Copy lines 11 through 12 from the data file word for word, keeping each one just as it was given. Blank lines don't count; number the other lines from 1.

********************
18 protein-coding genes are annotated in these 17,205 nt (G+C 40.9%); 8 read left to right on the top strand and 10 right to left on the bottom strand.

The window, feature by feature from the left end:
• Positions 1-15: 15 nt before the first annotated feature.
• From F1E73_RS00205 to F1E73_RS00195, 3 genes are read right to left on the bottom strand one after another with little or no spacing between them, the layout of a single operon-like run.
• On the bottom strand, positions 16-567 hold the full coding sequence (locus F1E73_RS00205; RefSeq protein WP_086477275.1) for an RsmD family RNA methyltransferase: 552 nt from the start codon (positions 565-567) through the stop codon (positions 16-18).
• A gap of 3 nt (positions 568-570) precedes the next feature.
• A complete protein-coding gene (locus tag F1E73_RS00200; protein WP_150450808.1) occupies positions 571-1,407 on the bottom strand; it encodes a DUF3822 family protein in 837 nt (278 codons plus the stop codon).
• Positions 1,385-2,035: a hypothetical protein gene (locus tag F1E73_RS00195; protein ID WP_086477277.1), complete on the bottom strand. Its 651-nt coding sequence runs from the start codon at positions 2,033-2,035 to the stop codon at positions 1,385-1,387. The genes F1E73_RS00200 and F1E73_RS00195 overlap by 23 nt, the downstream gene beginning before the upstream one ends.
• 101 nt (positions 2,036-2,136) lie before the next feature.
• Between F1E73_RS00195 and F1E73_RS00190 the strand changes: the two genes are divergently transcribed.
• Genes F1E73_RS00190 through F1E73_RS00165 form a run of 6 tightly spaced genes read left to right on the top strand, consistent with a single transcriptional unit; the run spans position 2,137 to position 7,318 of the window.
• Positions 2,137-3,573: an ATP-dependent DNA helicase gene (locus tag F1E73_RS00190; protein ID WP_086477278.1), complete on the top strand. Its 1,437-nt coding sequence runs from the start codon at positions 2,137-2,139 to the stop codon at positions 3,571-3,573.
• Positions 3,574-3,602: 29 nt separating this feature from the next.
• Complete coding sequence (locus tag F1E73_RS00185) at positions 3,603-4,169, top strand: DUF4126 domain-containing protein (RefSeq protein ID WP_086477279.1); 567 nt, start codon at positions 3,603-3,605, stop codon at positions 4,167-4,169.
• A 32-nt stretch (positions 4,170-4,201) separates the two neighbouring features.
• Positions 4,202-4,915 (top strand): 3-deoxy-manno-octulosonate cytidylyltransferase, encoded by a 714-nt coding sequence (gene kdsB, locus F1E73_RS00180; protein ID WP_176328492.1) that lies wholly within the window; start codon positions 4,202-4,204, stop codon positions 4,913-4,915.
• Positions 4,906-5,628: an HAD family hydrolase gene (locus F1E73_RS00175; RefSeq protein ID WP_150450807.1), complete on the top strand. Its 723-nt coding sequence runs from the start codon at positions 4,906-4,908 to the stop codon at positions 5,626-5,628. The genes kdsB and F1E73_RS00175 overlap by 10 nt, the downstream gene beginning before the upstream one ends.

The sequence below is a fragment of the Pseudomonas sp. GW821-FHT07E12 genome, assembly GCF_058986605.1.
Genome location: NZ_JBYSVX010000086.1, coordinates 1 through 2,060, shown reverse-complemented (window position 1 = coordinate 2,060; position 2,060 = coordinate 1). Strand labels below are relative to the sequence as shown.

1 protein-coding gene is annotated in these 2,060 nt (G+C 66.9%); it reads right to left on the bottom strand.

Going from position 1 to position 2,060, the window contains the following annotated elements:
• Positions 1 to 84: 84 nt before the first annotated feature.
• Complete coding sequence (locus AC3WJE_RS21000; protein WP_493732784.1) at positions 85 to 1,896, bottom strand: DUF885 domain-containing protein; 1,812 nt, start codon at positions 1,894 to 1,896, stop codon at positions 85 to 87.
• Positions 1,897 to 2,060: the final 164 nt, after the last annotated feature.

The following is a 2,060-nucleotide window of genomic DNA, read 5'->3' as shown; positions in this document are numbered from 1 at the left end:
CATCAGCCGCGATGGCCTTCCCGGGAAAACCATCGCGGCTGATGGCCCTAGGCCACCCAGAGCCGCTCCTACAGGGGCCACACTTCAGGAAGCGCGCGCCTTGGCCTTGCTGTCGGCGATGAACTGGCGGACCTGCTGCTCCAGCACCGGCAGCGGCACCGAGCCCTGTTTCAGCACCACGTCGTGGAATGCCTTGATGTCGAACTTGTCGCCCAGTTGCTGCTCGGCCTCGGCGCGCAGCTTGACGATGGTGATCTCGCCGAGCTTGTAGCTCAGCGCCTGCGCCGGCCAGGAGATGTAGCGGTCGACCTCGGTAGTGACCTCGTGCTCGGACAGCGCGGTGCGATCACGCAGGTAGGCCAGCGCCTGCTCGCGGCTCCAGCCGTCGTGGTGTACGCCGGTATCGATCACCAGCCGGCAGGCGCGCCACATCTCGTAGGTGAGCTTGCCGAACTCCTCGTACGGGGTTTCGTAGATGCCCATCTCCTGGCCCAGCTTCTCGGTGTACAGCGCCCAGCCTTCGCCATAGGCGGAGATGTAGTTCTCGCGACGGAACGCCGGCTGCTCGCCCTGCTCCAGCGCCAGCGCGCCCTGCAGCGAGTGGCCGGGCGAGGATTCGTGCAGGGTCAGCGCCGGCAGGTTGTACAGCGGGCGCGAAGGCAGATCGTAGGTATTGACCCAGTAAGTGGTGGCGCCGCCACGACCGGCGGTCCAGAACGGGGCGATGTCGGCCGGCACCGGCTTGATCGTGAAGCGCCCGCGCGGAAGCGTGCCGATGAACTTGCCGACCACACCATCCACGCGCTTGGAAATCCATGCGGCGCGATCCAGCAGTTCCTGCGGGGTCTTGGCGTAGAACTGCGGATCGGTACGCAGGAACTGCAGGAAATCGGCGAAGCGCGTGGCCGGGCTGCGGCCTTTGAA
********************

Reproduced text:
• Genes F1E73_RS00190 through F1E73_RS00165 form a run of 6 tightly spaced genes read left to right on the top strand, consistent with a single transcriptional unit; the run spans position 2,137 to position 7,318 of the window.
• Positions 2,137-3,573: an ATP-dependent DNA helicase gene (locus tag F1E73_RS00190; protein ID WP_086477278.1), complete on the top strand. Its 1,437-nt coding sequence runs from the start codon at positions 2,137-2,139 to the stop codon at positions 3,571-3,573.